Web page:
Foul smelling; noxious (especially of gas/vapours)
Early 17th century: from late Latin mephiticus, from mephitis ‘noxious exhalation’.
“We were left, choking in a fog of mephitic gas.”
The last stage of life; old age.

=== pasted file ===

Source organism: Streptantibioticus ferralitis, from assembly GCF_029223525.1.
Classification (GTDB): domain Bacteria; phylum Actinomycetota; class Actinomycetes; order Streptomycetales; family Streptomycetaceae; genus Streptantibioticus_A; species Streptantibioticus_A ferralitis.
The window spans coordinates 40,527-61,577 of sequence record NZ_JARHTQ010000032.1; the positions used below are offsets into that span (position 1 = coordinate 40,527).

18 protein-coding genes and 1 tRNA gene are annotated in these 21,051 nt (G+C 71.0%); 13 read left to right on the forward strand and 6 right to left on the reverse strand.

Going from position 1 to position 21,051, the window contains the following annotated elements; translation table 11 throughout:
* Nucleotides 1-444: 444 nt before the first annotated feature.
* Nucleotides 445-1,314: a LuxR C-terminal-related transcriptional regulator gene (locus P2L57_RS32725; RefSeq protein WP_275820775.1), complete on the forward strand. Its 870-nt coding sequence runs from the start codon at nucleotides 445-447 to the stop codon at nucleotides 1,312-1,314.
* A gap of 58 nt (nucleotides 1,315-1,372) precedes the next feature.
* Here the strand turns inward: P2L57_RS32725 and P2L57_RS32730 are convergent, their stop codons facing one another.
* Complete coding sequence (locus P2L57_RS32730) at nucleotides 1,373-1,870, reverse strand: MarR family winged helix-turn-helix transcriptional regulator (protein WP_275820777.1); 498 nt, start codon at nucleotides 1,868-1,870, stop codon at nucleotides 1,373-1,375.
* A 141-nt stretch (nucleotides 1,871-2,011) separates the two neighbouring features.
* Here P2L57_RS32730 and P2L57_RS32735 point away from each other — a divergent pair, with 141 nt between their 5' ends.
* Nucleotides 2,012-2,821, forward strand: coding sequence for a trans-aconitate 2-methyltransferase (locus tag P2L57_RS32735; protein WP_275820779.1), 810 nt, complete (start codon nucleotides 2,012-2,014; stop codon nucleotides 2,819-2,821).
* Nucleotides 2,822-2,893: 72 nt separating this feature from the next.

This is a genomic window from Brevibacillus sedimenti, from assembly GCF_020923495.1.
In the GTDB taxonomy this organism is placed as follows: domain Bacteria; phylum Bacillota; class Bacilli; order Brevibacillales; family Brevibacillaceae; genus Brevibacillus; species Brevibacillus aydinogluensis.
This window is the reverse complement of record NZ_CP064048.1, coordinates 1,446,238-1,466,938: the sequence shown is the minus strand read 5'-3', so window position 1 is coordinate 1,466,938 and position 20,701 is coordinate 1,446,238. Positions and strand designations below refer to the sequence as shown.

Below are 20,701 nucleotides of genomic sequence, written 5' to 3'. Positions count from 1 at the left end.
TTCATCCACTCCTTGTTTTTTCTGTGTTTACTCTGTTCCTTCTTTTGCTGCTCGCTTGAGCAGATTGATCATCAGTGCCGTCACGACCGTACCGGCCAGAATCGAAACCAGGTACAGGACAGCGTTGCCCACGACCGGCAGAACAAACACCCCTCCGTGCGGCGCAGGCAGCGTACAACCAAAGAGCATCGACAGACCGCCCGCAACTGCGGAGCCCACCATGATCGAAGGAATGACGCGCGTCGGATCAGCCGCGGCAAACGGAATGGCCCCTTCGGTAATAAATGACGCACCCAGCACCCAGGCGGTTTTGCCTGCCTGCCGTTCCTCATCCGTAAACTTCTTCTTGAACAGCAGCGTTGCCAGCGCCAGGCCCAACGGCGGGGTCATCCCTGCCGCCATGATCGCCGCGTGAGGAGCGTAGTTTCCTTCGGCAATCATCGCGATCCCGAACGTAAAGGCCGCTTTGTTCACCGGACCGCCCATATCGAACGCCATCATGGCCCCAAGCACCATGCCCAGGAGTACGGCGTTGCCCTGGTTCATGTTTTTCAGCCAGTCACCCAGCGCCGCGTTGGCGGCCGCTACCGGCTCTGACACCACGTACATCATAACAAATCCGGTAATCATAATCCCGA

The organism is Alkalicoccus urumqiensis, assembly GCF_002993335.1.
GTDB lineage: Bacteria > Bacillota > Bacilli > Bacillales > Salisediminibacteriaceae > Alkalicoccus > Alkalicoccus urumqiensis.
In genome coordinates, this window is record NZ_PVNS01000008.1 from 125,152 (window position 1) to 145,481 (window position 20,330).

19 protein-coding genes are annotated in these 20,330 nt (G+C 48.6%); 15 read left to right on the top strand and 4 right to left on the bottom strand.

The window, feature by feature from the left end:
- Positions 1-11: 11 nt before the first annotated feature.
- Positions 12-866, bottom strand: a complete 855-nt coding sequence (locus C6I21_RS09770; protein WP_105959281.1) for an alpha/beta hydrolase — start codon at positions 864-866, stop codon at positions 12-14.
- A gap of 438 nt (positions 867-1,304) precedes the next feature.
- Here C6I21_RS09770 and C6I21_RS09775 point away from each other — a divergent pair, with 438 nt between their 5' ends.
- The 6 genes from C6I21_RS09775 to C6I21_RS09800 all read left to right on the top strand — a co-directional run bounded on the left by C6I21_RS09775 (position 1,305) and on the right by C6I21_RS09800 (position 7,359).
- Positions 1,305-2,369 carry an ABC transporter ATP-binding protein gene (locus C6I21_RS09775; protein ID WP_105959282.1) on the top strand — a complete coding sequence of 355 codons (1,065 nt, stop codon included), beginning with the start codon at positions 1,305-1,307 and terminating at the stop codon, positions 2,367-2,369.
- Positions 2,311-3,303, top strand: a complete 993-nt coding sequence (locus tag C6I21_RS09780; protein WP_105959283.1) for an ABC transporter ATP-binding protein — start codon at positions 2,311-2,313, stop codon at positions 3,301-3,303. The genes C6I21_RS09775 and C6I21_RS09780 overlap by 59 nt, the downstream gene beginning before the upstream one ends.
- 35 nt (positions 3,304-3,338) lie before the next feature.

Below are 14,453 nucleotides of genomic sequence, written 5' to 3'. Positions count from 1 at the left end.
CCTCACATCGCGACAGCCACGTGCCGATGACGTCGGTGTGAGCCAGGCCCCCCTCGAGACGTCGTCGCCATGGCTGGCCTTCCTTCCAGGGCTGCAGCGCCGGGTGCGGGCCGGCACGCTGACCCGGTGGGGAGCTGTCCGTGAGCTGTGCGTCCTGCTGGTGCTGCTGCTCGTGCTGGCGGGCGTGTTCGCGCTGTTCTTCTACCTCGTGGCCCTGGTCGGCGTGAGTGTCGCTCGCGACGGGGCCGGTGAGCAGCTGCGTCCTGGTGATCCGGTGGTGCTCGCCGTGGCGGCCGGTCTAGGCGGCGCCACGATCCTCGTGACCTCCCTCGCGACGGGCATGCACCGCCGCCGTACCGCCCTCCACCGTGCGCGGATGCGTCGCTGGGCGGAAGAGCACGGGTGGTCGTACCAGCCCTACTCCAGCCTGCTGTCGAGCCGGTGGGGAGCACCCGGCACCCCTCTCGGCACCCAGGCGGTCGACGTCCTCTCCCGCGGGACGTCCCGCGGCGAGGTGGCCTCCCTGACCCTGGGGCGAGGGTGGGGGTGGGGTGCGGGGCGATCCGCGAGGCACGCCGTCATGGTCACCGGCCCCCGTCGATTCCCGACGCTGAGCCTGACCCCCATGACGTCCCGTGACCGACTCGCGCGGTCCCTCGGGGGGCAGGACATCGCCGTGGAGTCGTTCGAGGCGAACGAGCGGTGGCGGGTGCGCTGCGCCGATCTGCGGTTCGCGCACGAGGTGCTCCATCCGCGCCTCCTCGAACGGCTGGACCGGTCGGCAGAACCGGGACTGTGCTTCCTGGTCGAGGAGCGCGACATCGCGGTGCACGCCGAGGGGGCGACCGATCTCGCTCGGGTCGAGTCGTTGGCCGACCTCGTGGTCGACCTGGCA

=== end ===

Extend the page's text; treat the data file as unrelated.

Senectitude comes from the Medieval Latin noun senectitūdō meaning “old age,” which in turn comes from Classical Latin senectūs, a derivative of the noun senex meaning “old man.” Senectitude entered English in the late 1700s, more precisely, in 1796 in Jonathan Swift’s Gulliver’s Travels